The Room (Chloe Productions/TPW Films/Wiseau-Films, R)

If you experience brain damage as a result of watching this film, I disavow any responsibility whatsoever.

 If you can’t make a good film, maybe the next best thing is to make a really bad film. So bad that it becomes a midnight movie and people line up just for the privilege of laughing at it. That’s what Tommy Wiseau accomplished with The Room, a 2003 feature which is bad in so many ways I can’t begin to list them all here.

Ross Morin, a film professor at St. Cloud State University in Minnesota, dubbed The Room “The Citizen Kane of bad movies” but in my opinion that’s not giving the film’s author, director and lead enough credit. Instead I prefer to think triple-threat Wiseau as the Ed Wood of the 21st century: he thinks he’s making a serious picture and yet you could die laughing at the result. Young filmmakers should watch The Room just to see what happens if you blow off things like continuity, focus and the 180 degree rule.

The story, such as it is, involves Johnny (Wiseau) and his fiancée Lisa (Juliette Danielle) who is screwing around with Johnny’s best friend Mark (Greg Sestero). Johnny has a sidekick named Denny (Philip Haldiman) who he’s putting through college. Why? I have no idea. The guys like to throw a football around, Lisa has a meddling mother (Carolyn Minnott) and there’s lots of soft-porn sex scenes in which Johnny seems confused about which part of the female anatomy he’s supposed to be aiming for. Wiseau makes absolutely no attempt to maintain any kind of chronology (the wedding is always a month away no matter how much time seems to have passed) so my advice is to give up on trying to understand what is happening and just lean back and admire the ineptitude of it all.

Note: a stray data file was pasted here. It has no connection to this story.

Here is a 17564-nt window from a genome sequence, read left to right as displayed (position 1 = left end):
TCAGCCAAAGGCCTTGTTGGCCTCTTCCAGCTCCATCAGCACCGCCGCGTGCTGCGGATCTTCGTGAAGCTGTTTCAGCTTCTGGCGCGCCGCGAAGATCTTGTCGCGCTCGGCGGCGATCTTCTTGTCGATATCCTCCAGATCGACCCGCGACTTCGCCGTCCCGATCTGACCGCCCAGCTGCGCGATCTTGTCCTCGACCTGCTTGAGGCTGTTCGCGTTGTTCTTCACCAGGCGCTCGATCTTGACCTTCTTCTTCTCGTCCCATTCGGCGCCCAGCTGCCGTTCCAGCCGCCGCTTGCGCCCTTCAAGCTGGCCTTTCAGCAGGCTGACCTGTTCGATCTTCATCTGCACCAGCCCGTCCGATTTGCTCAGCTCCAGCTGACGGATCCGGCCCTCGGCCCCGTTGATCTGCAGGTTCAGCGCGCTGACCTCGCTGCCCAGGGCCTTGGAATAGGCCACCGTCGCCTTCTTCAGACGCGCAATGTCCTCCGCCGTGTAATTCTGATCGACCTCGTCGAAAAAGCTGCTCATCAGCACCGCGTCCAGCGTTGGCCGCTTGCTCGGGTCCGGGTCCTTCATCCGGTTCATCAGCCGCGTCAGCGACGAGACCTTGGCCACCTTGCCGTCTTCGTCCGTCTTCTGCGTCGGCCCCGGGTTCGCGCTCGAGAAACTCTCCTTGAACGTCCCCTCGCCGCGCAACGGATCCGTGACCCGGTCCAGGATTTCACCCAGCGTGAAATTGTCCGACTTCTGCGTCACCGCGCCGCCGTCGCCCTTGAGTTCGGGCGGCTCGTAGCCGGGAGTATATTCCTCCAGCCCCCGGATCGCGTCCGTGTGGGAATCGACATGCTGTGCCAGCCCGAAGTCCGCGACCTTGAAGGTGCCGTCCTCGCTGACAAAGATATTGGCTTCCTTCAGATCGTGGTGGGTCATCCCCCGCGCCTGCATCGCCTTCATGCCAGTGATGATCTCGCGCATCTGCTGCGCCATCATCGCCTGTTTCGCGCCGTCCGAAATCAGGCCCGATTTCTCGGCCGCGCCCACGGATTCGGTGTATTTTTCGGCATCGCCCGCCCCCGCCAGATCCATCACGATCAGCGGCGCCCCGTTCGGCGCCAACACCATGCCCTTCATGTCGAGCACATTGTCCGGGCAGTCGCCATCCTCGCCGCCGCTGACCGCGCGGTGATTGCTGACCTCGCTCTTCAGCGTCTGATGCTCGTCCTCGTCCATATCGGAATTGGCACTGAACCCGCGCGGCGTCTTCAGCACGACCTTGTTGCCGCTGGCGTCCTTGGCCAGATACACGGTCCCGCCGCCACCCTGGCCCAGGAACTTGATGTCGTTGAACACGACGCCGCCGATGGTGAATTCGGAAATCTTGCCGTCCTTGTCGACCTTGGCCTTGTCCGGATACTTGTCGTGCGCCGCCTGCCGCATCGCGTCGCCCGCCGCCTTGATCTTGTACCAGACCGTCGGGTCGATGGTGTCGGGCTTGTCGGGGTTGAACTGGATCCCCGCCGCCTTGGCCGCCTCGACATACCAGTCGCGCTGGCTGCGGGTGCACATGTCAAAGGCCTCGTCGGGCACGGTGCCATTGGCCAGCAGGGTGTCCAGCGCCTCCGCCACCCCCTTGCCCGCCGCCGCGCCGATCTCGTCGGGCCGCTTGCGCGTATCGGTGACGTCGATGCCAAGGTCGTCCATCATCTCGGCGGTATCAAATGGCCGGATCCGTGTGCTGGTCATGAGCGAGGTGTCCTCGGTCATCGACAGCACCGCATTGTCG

If he does nothing else in his life Wiseau can take his place in the pantheon of bad actors because while the others are merely wooden he makes an absolute fool out of himself, time and time again. He’s singularly unsuited as a romantic lead (although he might be pretty good as the title character if anyone wants to make The Charles Manson Story) and we see way too much of his saggy body in what are supposed to be the hot love scenes.

Reportedly Wiseau sank 6 or 7 million of his own cash into this film and is most mysterious about where it came from. My guess is that he’s in the porno trade because The Room is a lot like a XXX-rated film without the XXX, right down to the stilted dialogue, completely artificial situations, and fetishization of objects like fur and candles.
If you decide to check out this unique bit of filmmaking for yourself, it will be the most fun if you get up a group of bad-movie aficionados and egg each other on. The good folks at the Tivoli assure me that audience participation is not only allowed but encouraged, so here’s a few tips to get you started:

  • When the film is out of focus (which happens a lot), yell “Focus!” When Todd Barron’s name appears in the credits (he’s the cinematographer), yell “Damn you, Todd Barron!”
  • Every time a gratuitous “establishing” shot of San Francisco appears (which happens a lot—the film was shot in LA) yell “Meanwhile, back in San Francisco!”
  • Once you’ve had enough of the film’s less-than-subtle misogyny, start yelling “Because you’re a woman” every time a woman appears on screen. You can add personal touches like “jiggle jiggle!” if you feel so moved.
  • When Denny the teenage sidekick comes on screen, greet him with “Denny!” and when he leaves yell “Bye, Denny!” He has a tendency to pop up most improbably so you’ll have to be on your toes or you’ll miss your chance.

OK, I’ve given you enough information to make an informed decision. If you experience brain damage as a result of watching this film, I disavow any responsibility whatsoever. | Sarah Boslaugh

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